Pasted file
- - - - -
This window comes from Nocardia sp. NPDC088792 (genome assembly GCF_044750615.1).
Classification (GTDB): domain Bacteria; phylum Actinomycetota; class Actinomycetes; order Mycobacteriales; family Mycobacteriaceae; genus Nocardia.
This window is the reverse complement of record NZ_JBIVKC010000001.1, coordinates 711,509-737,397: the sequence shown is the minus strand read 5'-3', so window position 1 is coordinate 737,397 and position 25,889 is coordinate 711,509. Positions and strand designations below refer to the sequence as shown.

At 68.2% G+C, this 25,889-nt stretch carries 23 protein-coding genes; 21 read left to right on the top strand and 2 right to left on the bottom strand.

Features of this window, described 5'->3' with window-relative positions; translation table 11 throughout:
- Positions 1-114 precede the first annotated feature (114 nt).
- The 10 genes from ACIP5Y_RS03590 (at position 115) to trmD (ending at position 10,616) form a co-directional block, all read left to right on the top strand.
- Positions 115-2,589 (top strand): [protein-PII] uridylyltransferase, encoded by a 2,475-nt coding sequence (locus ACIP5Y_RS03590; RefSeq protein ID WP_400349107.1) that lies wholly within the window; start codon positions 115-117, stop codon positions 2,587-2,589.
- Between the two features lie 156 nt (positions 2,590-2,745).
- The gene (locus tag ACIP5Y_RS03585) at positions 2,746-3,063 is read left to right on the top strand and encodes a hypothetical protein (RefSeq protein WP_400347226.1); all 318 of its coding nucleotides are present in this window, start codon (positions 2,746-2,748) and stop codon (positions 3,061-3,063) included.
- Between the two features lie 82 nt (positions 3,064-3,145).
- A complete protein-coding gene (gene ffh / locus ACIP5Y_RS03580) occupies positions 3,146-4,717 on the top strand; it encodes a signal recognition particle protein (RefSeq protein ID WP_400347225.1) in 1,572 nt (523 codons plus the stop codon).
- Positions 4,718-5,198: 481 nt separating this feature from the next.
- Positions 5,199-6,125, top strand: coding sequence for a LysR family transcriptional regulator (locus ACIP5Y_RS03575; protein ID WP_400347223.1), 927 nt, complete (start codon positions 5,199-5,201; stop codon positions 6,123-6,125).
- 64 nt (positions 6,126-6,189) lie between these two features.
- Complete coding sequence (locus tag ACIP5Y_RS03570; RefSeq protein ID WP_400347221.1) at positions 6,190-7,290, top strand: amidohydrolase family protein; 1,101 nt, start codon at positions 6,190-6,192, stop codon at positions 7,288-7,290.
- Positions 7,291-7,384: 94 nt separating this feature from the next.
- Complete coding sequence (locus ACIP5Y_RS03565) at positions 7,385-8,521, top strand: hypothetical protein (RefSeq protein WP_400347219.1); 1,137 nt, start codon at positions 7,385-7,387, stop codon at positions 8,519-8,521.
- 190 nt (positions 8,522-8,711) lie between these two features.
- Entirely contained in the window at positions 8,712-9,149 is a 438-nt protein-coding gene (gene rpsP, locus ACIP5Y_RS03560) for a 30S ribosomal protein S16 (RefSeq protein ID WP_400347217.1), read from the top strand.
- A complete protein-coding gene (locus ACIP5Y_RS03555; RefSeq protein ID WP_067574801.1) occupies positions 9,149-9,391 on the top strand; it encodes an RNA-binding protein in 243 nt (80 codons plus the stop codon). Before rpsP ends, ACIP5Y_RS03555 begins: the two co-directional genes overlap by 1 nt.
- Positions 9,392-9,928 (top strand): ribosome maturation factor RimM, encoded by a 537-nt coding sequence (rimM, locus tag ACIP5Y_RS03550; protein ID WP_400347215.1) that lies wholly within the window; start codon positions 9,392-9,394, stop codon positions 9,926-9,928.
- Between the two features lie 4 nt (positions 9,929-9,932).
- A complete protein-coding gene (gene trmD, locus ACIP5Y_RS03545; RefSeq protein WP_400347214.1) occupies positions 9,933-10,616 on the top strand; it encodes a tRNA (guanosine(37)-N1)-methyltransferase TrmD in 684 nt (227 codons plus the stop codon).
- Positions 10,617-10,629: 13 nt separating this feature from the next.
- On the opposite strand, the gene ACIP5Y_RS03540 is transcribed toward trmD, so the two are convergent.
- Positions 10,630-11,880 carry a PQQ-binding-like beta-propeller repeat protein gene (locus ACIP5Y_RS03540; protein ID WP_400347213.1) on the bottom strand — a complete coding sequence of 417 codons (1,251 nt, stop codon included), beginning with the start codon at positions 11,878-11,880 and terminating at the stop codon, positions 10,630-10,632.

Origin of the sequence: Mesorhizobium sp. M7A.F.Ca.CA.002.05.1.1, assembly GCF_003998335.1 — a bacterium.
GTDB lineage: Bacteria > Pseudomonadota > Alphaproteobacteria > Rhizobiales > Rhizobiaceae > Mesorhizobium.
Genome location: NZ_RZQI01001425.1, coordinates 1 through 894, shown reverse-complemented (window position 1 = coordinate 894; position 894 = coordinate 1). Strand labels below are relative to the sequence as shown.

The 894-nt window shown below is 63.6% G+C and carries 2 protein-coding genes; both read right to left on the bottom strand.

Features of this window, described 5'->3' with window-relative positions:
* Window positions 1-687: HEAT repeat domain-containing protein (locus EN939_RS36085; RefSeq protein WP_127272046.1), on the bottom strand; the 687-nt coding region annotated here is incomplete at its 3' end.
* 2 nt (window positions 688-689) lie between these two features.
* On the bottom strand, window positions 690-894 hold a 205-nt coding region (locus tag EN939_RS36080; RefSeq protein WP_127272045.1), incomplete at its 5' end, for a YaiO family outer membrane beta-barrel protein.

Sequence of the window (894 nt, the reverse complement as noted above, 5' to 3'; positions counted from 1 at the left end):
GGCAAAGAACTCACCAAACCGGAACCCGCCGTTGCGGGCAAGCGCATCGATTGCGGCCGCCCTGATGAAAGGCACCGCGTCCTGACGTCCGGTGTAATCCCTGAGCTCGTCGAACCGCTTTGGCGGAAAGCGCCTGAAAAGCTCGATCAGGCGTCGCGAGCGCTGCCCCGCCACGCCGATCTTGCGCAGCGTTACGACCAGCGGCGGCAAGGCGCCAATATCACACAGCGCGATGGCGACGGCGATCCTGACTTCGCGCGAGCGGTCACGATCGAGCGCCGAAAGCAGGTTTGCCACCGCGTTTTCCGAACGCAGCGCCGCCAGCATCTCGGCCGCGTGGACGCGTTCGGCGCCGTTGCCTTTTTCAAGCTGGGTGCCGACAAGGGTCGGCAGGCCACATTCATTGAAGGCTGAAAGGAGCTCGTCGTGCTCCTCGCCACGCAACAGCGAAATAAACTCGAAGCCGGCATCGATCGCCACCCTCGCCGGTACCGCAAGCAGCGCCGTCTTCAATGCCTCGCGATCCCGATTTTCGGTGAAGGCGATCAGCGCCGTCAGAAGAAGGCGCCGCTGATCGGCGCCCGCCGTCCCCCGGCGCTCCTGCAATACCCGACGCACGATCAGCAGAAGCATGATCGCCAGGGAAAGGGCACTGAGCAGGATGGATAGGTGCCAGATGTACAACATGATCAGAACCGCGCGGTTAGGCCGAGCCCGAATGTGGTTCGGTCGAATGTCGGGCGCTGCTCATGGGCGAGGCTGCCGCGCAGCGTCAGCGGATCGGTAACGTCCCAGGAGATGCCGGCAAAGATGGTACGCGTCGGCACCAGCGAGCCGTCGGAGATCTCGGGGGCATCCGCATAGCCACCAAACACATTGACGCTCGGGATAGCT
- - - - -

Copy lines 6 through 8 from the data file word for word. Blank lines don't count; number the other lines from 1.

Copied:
- Positions 1-114 precede the first annotated feature (114 nt).
- The 10 genes from ACIP5Y_RS03590 (at position 115) to trmD (ending at position 10,616) form a co-directional block, all read left to right on the top strand.
- Positions 115-2,589 (top strand): [protein-PII] uridylyltransferase, encoded by a 2,475-nt coding sequence (locus ACIP5Y_RS03590; RefSeq protein ID WP_400349107.1) that lies wholly within the window; start codon positions 115-117, stop codon positions 2,587-2,589.